The IRS Offer in Compromise: A Way to Resolve Outstanding Federal Tax Liabilities

Generally, there are four methods of resolving an assessed federal tax liability: (1) full payment, (2) payment through installments under a written agreement, (3) an offer in compromise, and (4) bankruptcy.  The IRS also has the authority to temporarily suspend collection or payment of federal taxes through placing an account in currently uncollectible status. 

An Offer in Compromise (OIC) is an agreement between the taxpayer and the IRS that settles a tax liability for payment of less than the full amount owed.  The IRS will generally accept an offer in compromise when it is unlikely that the tax liability will be collected in full and the amount offered reasonably reflects collection potential.  Most individual and business taxpayers who owe income taxes, payroll taxes, penalties or interest may submit an offer in compromise to settle their tax liability. 

The goals of the OIC program are:  (1) to collect what is potentially collectible at the earliest possible time and at the least cost to the government, (2) to achieve a resolution that is in the best interest of both the taxpayer and the government, (3) to give taxpayers a fresh start to enable compliance with tax laws, and (4) to collect funds which may not be collectible though any other means. 

Section 7122 of the Internal Revenue Code permits the IRS to compromise federal taxes, interest, and penalties.  The IRS will compromise tax liabilities where there exists: (1) doubt as to liability, (2) doubt as to collectability, or (3) a specific hardship where granting an offer in compromise will promote effective tax administration. 

Doubt as to liability.  The IRS will grant an offer in compromise for doubt as to liability when a taxpayer provides substantial evidence that the tax liability whether or not assessed is incorrect.  The taxpayer must provide the factual and legal support for the position that he or she does not owe the tax liability. 

Doubt as to collectability.  Doubt as to collectability exists when the taxpayer’s net realizable equity in assets is less than the full amount of the tax liability, and the taxpayer does not have the ability to make installment agreement payments to pay the liability in full during the life of the collection statue of limitations.

Effective tax administration.  The IRS will accept an offer in compromise that promotes effective tax administration if a taxpayer is experiencing economic hardship or compelling public policy or equity considerations exist as identified by the taxpayer which provides a sufficient basis for compromising the liability.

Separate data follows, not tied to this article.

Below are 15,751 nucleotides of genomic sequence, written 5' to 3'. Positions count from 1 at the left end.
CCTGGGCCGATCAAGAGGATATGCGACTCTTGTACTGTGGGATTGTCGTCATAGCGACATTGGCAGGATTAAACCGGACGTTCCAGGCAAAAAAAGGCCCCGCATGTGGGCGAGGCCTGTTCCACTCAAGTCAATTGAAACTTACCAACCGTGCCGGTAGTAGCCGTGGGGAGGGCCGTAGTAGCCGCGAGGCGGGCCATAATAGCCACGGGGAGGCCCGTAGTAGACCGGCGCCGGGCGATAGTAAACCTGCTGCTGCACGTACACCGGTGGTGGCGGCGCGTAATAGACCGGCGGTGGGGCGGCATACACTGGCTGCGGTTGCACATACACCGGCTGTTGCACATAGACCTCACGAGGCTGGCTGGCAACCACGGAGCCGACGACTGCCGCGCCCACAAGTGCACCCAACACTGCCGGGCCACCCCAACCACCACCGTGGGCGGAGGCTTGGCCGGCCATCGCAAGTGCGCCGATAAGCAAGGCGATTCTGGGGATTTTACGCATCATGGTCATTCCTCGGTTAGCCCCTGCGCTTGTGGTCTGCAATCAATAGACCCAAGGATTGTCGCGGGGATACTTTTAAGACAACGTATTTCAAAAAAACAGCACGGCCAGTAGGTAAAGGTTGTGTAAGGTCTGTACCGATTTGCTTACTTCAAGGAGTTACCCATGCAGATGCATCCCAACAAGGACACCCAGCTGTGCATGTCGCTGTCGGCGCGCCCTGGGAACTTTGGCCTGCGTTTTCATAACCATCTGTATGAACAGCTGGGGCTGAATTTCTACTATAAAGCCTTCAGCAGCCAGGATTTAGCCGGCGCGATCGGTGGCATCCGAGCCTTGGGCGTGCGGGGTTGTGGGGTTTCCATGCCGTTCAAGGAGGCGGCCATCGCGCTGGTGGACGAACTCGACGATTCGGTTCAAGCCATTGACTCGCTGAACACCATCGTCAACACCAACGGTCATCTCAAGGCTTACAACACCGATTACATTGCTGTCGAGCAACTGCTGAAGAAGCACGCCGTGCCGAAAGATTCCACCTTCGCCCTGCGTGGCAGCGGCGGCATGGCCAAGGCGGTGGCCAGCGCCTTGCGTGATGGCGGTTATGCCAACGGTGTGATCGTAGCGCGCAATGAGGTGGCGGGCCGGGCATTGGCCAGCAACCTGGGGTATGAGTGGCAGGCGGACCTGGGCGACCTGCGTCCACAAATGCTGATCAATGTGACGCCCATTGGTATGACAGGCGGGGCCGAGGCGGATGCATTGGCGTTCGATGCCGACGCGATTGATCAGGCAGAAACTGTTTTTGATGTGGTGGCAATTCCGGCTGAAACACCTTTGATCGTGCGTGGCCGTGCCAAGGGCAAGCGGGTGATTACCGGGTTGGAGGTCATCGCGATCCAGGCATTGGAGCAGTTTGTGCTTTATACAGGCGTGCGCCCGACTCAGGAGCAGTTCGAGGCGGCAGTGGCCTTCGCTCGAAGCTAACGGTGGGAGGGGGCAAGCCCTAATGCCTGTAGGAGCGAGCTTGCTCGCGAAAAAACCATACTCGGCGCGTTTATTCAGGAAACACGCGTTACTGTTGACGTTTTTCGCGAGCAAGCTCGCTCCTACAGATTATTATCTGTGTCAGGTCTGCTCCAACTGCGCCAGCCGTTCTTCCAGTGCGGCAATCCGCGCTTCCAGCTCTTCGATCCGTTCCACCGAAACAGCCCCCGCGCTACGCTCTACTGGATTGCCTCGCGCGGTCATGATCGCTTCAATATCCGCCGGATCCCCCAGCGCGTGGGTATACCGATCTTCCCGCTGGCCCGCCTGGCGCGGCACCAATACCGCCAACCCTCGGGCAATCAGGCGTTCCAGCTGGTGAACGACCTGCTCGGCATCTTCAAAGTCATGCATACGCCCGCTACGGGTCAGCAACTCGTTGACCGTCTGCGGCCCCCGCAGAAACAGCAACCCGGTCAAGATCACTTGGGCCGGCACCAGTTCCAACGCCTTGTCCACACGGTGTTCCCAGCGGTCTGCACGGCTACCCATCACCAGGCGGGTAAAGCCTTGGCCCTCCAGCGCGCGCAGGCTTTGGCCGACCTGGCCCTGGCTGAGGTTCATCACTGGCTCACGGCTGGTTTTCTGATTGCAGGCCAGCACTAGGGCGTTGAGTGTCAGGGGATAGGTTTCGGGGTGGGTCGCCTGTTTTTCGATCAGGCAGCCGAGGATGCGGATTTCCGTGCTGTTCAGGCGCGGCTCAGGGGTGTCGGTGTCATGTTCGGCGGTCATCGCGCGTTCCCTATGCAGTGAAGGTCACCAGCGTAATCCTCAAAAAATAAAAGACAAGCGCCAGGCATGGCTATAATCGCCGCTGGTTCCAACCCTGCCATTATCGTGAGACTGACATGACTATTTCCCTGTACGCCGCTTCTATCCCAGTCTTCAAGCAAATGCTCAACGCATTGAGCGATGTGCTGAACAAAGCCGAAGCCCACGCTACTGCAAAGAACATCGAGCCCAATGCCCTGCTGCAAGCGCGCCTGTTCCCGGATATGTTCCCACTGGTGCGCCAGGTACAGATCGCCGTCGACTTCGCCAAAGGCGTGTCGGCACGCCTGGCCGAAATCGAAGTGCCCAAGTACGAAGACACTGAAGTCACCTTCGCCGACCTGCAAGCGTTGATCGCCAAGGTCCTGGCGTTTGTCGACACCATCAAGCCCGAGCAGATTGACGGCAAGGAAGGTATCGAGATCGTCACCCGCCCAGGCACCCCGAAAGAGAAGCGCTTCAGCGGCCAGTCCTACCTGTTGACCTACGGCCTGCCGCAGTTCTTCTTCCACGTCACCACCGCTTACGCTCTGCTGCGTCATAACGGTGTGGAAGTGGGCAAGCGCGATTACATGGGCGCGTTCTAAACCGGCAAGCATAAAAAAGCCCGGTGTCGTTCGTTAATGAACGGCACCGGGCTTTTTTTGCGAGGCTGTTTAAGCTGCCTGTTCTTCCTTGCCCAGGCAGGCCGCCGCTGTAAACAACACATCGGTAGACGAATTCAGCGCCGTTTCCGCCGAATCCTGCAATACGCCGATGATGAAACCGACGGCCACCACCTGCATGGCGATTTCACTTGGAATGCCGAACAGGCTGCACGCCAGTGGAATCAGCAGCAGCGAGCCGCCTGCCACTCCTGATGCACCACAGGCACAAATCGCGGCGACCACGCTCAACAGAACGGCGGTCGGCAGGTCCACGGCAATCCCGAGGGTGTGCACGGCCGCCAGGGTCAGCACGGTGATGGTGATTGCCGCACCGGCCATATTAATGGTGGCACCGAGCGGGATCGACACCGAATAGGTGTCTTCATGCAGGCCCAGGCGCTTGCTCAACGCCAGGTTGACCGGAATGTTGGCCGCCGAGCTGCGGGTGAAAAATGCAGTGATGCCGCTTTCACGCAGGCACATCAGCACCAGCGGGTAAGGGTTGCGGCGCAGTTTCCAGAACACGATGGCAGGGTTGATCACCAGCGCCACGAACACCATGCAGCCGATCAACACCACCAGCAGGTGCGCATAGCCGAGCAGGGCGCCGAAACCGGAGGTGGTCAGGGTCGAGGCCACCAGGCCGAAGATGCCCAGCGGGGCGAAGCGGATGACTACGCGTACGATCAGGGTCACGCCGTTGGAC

Individual taxpayers are not eligible for offer in compromise consideration based on doubt as to collectability or effective tax administration if: (1) the taxpayer has not filed all income tax returns, or (2) the taxpayer is involved in a pending or open bankruptcy case.

For business taxpayers filing an offer in compromise for payroll taxes, the business must file and deposit all payroll taxes on time for at least two quarters preceding the offer in compromise.  In addition, the business must deposit all payroll taxes on time during the quarter in which the offer in compromise is submitted.

To apply, taxpayers must submit an offer in compromise using IRS Form 656 (Offer in Compromise) and include a detailed financial statement in support of the offer using Form 433-A (Collection Information Statement for Wage Earners and Self-Employed Individuals) or Form 433-B (Collection Information Statement for Businesses).  Upon making an offer, taxpayers will need to make either a lump sum cash offer or a deferred periodic/installment payment offer to satisfy the liability.  If a taxpayer desires to make installment payments, he or she must continue to make monthly installment payments while the offer is being considered by the IRS.

Once the taxpayer files the offer in compromise, the IRS will not levy or pursue any collection activity during the period the offer is pending, 30 days after an offer is rejected, or the period a rejected offer is administratively appealed.  Conversely, the statute of limitations on the IRS’s ability to collect the tax is suspended during the period the IRS is prohibited from levying on the tax liability.  After acceptance of an offer, taxpayers must remain current with all income tax filing and payment requirements for five years or until the amount of the offer is paid in full, whichever is longer.

Taxpayer Impact

The OIC program is an option for those taxpayers who are unable to pay their tax liabilities to the IRS.  It is the only administrative program available where the IRS can legally accept less than what a taxpayer owes to the government.  The IRS will accept an offer when it is unlikely that the tax liability can be collected in full and the amount of the offer reasonably reflects collection potential.  An OIC is a viable alternative for a taxpayer instead having his or her tax account declared as currently not collectible, entering into a extended installment agreement, or filing for bankruptcy.

About the Author

Erik P. Doerring
Erik leads the firm's economic development and tax practices. He is a business lawyer, with the skills of a tax litigator. Prior to joining McNair, Erik was an attorney with the IRS Office of Chief Counsel and the U.S. Department of Justice, Tax Division.